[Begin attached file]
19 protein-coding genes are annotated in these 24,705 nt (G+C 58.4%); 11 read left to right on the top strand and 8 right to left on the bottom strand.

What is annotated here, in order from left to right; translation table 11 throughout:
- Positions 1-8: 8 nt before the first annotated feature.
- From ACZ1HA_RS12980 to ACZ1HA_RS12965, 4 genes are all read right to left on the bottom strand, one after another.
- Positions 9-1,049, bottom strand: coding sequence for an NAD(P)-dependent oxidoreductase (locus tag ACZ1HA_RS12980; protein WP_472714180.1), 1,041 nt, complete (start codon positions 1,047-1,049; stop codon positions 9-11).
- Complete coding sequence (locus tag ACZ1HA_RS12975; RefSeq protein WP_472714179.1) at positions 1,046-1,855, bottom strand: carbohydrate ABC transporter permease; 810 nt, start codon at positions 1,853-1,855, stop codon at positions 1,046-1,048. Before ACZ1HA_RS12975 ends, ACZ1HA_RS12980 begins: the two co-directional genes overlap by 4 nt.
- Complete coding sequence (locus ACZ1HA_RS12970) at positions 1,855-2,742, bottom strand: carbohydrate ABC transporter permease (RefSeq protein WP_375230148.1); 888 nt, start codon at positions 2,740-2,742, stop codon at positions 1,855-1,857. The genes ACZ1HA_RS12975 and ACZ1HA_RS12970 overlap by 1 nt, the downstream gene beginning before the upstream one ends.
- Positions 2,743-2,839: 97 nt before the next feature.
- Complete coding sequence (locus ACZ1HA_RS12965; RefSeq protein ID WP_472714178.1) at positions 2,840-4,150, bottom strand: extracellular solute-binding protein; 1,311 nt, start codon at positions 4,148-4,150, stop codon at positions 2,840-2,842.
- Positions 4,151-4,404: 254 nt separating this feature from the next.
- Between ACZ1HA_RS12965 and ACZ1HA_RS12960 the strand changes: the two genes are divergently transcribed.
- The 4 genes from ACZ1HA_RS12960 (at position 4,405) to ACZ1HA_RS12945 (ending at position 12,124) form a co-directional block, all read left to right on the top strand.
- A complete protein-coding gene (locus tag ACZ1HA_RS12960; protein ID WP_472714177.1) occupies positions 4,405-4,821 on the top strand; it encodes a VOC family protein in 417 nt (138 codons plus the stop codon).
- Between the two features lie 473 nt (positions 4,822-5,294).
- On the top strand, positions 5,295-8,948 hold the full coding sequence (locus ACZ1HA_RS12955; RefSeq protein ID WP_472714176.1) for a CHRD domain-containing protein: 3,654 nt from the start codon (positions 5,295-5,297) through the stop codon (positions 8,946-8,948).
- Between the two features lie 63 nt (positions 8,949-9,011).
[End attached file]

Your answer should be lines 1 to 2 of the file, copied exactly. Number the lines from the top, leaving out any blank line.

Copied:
19 protein-coding genes are annotated in these 24,705 nt (G+C 58.4%); 11 read left to right on the top strand and 8 right to left on the bottom strand.

What is annotated here, in order from left to right; translation table 11 throughout: